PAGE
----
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Research That I’m Not Doing

Monday, February 18, 2008

I have two books sitting on my desk right now . . . well, I have more than two, but there are two that concern me right now. One of them is How to Open Your Own Restaurant and the other is Starting a Small Restaurant: How to Make Your Dream a Reality. I checked them both out of the library a little more than a month ago, and renewed both of them the day they were due. I have as yet to crack either one open (we can keep things for three weeks and renew twice for up to nine weeks total). These are research for Menu for Romance, in which the hero is leaving his steady job as an event caterer for the biggest business in the city to start his own restaurant (originally it was to start a catering business, but after brainstorming with crit partner Erica, I decided a restaurant made more sense). I’d already started reading The Making of a Chef: Mastering Heat at the Culinary Institute as research into Chef Major O’Hara’s character, which has given me tons of ideas for little quirks to give him—such as his complete disgust of watching TV chefs stick their finger into something to taste it, or even worse, taste off the stirring spoon and then put the stirring spoon back into the dish. Getting into his head also made me nearly nauseated when trying to watch Ratatouille the other day. All I could think of was how gross it was for a rat (who had just recently been in the sewer, mind) to be running around all over the kitchen floor and jumping into pots and pans—some with food in them going into the oven! Major may have ruined that movie for me forever.

I’ve also picked up on little tidbits like the fact that the towel that chefs tuck into their apron at the waist (side towels) are not used for wiping their wet hands on. They’re used only for handling hot dishes/pans:

    And a word about side towels. The Culinary inported these sturdy items—gray-and-white cotton cloths that students tuck into their apron strings—from Germany because it couldn’t find acceptable ones in the United States, and they were excellent tools. At this stage in a student’s career [the first week], the towels were crisp and clean, all but new. “Side towels are not for wiping your board,” Pardus said. “They are not for wiping your knife, they’re not for dabbing your brow. They’re for grabbing hot things. Things are going to be hot. Anticipate it, expect it.” (from The Making of a Chef by Michael Ruhlman, pgs. 18–19)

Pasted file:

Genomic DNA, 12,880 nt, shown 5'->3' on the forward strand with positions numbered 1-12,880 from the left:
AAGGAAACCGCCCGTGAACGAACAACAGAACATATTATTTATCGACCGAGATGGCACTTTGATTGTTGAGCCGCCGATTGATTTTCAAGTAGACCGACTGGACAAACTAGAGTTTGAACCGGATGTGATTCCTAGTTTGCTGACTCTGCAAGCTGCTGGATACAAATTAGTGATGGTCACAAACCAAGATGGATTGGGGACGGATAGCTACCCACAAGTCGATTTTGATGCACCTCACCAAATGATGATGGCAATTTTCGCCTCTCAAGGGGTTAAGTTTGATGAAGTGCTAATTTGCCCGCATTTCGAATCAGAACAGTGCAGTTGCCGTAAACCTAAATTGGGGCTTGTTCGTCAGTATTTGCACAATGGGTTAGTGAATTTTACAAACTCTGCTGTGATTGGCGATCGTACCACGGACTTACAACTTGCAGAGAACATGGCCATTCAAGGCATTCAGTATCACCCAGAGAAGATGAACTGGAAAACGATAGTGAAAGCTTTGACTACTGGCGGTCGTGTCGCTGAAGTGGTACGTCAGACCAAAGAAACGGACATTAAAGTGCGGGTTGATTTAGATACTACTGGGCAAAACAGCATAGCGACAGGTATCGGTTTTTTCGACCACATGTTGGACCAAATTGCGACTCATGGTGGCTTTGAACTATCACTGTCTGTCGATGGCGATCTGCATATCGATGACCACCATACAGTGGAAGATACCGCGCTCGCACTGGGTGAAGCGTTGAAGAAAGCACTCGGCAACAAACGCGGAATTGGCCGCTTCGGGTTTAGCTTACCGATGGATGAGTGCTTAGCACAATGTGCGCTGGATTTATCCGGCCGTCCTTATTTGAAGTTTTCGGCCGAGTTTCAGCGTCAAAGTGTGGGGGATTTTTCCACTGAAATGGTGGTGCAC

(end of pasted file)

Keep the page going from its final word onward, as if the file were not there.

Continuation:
And I had Major’s sous chef wiping his hands on the towel tucked into his apron! No, no, Steven! Oh, and that’s another thing I learned—the sous chef is the second in command in the kitchen. He’s in charge when the executive chef is away. I had originally used the term for any of the “underling” cooks in the kitchen, instead of calling them by their appropriate, more specific titles, which I’m still trying to learn. (Oh, and by the way, Top Chef 4: Chicago, starts March 12 on Bravo!!!)

Erica’s Friday Five post, about what she learned working at McDonald’s, got me to thinking about my first job, which was also in a restaurant. One of my goals for this week is to spend at least two hours looking through these two start-your-own-restaurant books and see what other interesting tidbits I can come up with.

And since I’ve already mentioned Erica twice, I’m going to do the meme she tagged me for yesterday:
Pick up the nearest book of 123 pages or more. No cheating!
Find page 123. Find the first 5 sentences. Post the next 3 sentences.
So, here it is, from The Making of a Chef:

“Does the cream keep as long once you’ve done that?”
“It keeps better,” Smith said. “More fat, less water. . . .”

What research books do you have sitting around unopened that you really need to get around to? What part of your WIP needs some research that you haven’t done yet? What interesting little tidbits have you learned through research that gave you greater insight into a character—and helped develop quirks that make the character unique and three-dimensional? Do you have an hour or two this week you could commit to research?

One Comment
  1. Tuesday, February 19, 2008 11:59 am

    I am reading a book from the Great Lakes Light Keepers Association called Guardians of the Lights, and I’ve learned tons about daily life at the stations.


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